Small Things You Can Do To Manage Your Pain & Get Through The Day

Small Things You Can Do To Manage Your Pain & Get Through The Day | A Chronic Voice

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Living with chronic illness can make every day feel like a long, arduous battle that you’re probably not going to win. It might feel overwhelming when you’re in a lot of pain, particularly on your bad days. But there are small things you can make things better for yourself. Read on to see some ideas on how you can slowly change your life for the better and get through each day one step at a time.

Celebrate Small Achievements

On days when you’re really suffering, it’s easy to feel like a massive failure and resort to just staying in bed feeling sorry for yourself. That’s okay, but if you do manage to do anything, be it something as simple as getting up to make yourself a snack or updating your social media, celebrate your achievement. It might not feel like much, but when you consider how much pain you’re in, it took a lot of strength just to get through the day, and you should be proud about that.

Visit a Chiropractor

When you’re in pain, you don’t always want to have someone touch and move you around, but a skilled chiropractor can help with long-term pain management. De La Cruz Chiropractic is an example of a practice with many experienced chiropractors. Their team can help to treat and reduce your pain, and also teach you exercises and habits that will help you to manage it properly. Find out more about them at delacruzchiropractic.net, to see what they can do to help get you started towards feeling better.

Note that certain patients such as those with Ehlers Danlos Syndrome and Antiphospholipid Syndrome might not be suitable candidates, due to the nature of their illness. Do check with your doctor before you begin treatment.

Deep Breathing to Survive Through a Pain Flare

During moments when pain is severe, it can feel like the end of the world and that nothing is going to help. Sometimes such pain flares happen suddenly whilst you’re out, and you’re unable to rest or get to a safe space. It is not easy, but deep breathing exercises have a calming effect on the brain, and might help to tide you through such episodes. Keep breathing, until you can get yourself into an environment with your usual supportive resources, and where you can recover with more ease.

Stick to a Healthy Diet

What we put into our bodies and what it absorbs is important. Diets that contain anti-inflammatory foods such as vegetables, fruits, fatty fish and nuts can help to ease chronic pain over time. Diets that contain a lot of processed foods, sugar, trans fat and the like can on the other hand, trigger more pain in your body.

We are all also different individuals with different triggers, even if we live with the same chronic illness. For example, caffeine might trigger headaches in one person, but not another. It’s okay to enjoy your favourite treat once in a while if it doesn’t cause too much pain (only you would know!), but try to get the balance right on an every day basis.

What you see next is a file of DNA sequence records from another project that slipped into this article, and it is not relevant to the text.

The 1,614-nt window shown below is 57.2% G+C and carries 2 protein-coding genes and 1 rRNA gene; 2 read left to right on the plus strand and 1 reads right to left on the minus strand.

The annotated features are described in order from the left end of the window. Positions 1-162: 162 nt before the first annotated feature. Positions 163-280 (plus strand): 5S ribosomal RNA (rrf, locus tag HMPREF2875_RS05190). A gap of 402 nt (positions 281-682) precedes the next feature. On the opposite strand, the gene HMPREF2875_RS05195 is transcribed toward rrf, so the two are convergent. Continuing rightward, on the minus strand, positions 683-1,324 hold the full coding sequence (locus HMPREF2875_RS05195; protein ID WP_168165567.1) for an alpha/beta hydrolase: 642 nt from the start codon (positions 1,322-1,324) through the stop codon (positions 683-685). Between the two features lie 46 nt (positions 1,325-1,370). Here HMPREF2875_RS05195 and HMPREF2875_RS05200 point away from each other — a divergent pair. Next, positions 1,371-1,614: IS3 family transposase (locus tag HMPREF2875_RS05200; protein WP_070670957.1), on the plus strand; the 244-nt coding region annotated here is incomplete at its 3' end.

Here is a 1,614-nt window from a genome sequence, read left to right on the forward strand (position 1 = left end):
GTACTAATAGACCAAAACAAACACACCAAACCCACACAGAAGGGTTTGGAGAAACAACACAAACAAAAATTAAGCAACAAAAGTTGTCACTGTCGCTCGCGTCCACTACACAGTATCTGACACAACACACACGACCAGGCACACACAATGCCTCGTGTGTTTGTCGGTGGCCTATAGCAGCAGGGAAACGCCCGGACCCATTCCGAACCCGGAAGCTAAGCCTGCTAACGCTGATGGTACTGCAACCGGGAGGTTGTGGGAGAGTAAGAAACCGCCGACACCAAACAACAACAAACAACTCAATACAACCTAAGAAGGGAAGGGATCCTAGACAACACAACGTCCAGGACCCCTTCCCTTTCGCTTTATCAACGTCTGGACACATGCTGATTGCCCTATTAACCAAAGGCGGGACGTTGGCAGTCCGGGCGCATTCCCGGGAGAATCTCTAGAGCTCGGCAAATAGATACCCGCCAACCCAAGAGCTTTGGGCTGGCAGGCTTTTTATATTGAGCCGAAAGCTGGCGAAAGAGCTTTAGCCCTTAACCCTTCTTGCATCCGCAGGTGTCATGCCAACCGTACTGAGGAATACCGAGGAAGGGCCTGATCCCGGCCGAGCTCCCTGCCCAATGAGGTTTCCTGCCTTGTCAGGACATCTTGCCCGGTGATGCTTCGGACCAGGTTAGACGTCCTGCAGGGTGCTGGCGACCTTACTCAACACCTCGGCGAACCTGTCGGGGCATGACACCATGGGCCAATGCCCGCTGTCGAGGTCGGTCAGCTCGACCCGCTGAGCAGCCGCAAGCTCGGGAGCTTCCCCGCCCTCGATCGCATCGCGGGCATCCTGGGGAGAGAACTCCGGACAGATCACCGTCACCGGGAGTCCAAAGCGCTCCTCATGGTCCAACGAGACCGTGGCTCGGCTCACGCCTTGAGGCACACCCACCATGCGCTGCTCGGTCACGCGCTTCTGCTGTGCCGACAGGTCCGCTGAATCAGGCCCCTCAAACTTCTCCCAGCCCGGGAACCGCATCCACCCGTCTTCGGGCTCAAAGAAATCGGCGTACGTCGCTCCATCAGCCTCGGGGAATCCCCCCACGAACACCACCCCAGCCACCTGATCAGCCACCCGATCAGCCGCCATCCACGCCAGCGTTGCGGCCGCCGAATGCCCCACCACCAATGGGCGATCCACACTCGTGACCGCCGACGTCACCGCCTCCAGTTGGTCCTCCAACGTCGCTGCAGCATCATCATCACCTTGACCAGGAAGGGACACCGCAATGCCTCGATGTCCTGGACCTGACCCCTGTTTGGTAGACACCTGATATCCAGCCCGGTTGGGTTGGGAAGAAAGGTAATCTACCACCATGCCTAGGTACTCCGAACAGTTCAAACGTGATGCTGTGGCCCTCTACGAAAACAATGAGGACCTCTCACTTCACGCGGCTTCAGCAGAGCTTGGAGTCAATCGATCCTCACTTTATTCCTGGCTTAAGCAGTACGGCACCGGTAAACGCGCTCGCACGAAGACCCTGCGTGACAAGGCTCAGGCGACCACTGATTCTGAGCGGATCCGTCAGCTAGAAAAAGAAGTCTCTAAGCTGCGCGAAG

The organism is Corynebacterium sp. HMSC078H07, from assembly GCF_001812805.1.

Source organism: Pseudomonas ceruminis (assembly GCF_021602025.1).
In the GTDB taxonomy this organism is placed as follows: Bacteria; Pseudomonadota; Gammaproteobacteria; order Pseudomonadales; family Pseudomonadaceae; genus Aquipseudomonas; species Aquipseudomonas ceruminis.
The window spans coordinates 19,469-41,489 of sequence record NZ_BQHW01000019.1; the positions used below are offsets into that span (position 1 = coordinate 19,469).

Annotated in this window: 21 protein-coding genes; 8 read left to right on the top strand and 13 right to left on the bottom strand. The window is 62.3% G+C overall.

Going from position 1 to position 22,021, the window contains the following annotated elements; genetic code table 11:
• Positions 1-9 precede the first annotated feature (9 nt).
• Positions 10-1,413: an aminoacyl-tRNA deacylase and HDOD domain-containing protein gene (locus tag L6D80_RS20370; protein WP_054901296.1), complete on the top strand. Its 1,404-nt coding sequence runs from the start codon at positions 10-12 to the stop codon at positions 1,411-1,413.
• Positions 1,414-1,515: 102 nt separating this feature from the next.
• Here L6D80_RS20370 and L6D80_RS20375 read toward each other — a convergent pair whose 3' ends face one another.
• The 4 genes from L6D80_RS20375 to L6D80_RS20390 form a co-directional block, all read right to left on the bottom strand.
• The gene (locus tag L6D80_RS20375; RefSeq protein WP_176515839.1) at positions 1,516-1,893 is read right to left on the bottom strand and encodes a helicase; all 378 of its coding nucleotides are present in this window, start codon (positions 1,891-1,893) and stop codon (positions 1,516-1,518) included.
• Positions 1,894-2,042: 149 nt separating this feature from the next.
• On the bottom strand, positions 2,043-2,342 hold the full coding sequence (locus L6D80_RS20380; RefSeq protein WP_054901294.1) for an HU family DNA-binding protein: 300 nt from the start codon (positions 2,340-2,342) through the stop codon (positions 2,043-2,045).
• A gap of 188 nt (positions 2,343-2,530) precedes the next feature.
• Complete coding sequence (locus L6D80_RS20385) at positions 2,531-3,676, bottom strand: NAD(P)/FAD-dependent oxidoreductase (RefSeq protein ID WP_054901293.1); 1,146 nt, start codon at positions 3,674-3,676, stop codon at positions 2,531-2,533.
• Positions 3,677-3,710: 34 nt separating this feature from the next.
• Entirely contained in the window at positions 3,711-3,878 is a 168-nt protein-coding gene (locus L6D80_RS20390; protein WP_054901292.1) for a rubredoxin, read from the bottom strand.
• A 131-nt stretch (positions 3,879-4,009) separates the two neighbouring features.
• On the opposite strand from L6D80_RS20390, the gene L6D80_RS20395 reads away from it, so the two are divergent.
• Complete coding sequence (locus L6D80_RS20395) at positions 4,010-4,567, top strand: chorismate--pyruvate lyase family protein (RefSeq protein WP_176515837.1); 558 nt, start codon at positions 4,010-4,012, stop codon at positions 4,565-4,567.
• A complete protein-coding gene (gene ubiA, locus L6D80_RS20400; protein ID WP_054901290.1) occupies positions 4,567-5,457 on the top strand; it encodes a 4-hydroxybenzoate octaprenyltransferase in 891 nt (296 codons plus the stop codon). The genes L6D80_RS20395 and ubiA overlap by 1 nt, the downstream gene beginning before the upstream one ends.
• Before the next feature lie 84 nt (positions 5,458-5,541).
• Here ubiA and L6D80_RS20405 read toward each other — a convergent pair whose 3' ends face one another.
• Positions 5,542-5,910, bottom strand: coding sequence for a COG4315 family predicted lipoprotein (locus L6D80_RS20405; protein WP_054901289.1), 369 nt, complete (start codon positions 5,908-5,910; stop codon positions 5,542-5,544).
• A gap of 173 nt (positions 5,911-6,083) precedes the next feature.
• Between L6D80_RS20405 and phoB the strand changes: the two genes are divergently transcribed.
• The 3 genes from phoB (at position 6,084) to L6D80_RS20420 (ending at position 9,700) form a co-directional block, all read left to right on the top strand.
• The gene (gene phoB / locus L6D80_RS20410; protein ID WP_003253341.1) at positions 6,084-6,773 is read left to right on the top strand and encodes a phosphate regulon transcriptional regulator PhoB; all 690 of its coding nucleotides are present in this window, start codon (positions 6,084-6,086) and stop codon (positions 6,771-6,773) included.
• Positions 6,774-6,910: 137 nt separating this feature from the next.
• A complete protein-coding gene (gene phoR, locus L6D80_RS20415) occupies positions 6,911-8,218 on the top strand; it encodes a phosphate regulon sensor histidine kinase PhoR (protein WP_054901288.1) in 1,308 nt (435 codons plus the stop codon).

Surround Yourself With Supportive People

Many people with chronic illness often feel isolated and lonely, as they need to stay home due to pain or hypersensitivity. There are friends and family who understand and are compassionate, and then there are the toxic ones who make you feel guilty for not being able to show up.

If you find that certain people in your life are being negative and uncaring, it might be a good idea to get rid of them as it can be detrimental to your wellbeing over time. You have enough to deal with, and do not need the extra judgement, drama and pain it causes. Try to find people – either in real life or online – who are supportive and empathetic. Believe me when I say that you’re not alone in your struggle. As humans we are social creatures, so find and build your own tribe; it will make a huge difference in your life.

Don’t be Ashamed To Take Painkillers

There is a lot of stigma surrounding painkillers out there, but that’s what they’re exactly for – to ease pain, especially when it’s chronic and your quality of life is taking a huge blow because of it. It did take me a long time to finally view and use them as tools, and that it does not mean that I am weak.

There are a few different kinds of pain medications out there and some do have an addictive nature. Find a good doctor who understands your pain, and who will help guide you through this process of finding a suitable medication to regain some quality of life.

I hope that these small tips are helpful for your own pain management plan, and improves your life a little. Good luck, and don’t hesitate to reach out in the comments section if you have any thoughts!

This list is just a rough guide, and nothing in this review should be taken as medical advice. Always be sure to check with your doctor before you start on any new treatment or protocol.

Read More: How to Rewire Your Brain to Manage Chronic Pain (& Resources to Help)

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